This was for three reasons – I had more and more clients asking to work on a fee basis, the type of client I wanted to deal with wanted to work on a fee basis and, finally, I had a short spell of doing some unprofitable work for which I was not paid, which did not seem quite right.Moving a client bank over to a fee basis is not an easy task. I raise this because, with the advent of the menu, a growing number of IFAs will be considering moving to fees rather than charging commission. As we know, commission can be lumpy. You can earn a lot of money for not doing a great deal of work and you can do a lot of work for not a great deal of money. Clearly, this is not a very sensible way to operate a business as time spent and income earned should be more aligned. I do not intend in this article to debate whether fee-based advice or commission-based advice is better as both have their merits depending on the type of clients one deals with. However, I do think the advent of the menu means more clients will be demanding a fee-based option. For top-end clients, working on a fee basis can have many advantages as the impact of reinvestment of commission on the overall charges of an investment can be high. For many IFAs wanting to deal with higher-end clients, working on a fee basis will align their wishes with those of the client. From an IFA’s point of view, a fee menu is a much simpler document. It is much more focused upon client service and advice, without streams of figures, many of which may not be relevant to the client. On the other hand, the commission-based menu will cover a number of matters. How relevant is it to a client who requests pension advice as an example to see the comparisons for a whole of life contract. There is a belief that printing market averages will prompt clients to shop around more. This view is too theoretical and does not understand the subtleties of adviser/client relationships. Clients do not shop around much because it involves the luxury of time and effort that most clients do not have. If they are happy and believe the adviser can provide them with the services they want within a reasonable price, then they tend to stay. However, while I do not think the menu in itself will promote shopping around, I do think it will spell out in greater clarity what a client pays for and what they get. This has to be good news for the industry, where obfuscation is a criticism which is levelled at us with some justification. The one thing I did find when I moved my clients to fee basis is that clarity is essential. Discussing fees face to face with the client and explaining what they are paying for and what service they will get is fundamental. It is also important to keep reminding them. When you review your clients a year down the line, they will have forgotten that in the investment report you produced for them you stated how much it was going to cost them at a review. It is much better to deal with this face to face than it is to simply send an invoice. I can see that the commission-based menu may encourage clients to negotiate the commission they pay or perhaps, more prevalently, ask a particular IFA why they are more expensive than the average. Any IFA who cannot answer that question should consider what value they are providing for the client. I am in favour of the menu and hope it will improve clar-ity and good relations between IFAs and their clients. I think it is an important document which needs discussion with the client and should not be glossed over. If it is treated as simply just another piece of paper which is handed to the client, then much of the good value it could provide for an IFA in dealing with clients will be lost. It will be very interesting to see how firms develop their menu and how they use it. It is better to embrace this document and use it to your advantage than to treat it as a tedious side issue which needs to be addressed but you would rather not. My instincts tell me it is those firms that make the best use of the menu which will be the firms of the future. Amanda Davidson is financial planning director at John Scott & Partners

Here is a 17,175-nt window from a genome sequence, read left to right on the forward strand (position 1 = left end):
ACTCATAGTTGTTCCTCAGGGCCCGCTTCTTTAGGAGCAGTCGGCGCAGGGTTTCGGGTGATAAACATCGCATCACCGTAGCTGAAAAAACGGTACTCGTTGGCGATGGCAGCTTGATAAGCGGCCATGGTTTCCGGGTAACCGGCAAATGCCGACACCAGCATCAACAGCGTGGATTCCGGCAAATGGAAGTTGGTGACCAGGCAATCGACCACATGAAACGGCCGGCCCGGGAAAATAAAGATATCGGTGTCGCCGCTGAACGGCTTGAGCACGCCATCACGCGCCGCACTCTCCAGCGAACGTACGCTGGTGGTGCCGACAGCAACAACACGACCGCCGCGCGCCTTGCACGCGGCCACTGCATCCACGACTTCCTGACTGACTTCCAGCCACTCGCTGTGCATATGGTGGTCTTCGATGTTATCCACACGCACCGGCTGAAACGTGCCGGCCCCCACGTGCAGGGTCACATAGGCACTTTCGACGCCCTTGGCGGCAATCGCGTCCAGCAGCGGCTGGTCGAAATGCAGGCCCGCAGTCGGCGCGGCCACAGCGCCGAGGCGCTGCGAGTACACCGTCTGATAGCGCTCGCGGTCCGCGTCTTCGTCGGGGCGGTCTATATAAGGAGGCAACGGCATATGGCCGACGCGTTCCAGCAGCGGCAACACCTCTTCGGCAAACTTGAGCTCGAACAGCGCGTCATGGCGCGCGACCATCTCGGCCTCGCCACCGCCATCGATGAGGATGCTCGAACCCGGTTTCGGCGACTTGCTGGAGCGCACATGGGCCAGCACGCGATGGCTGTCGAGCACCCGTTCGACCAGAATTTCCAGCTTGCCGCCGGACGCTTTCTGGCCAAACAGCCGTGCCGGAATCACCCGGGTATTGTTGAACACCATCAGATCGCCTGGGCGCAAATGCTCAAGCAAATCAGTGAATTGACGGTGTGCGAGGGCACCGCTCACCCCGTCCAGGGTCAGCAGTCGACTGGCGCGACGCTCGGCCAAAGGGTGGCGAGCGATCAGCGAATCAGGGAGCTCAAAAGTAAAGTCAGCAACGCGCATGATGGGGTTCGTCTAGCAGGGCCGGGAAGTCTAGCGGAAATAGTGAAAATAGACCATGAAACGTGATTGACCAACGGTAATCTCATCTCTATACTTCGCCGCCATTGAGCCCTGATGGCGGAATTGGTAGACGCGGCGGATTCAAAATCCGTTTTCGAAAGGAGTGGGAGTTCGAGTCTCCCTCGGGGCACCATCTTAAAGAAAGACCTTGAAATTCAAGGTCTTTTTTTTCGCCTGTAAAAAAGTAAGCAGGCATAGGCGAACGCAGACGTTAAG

The ABI is calling for responses to its report by May 31, the week before fee menus bec-ome mandatory across the financial services sector.
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By George Boyd-Bowman, Fund Manager at Neptune Many Western investors have long bemoaned the lack of a true dividend culture in Japan, claiming the corporate culture is not tilted in favour of shareholders. Yet today, in the Land of the Rising Sun, we see a fresh impetus to focus on shareholder returns, which is leading […]
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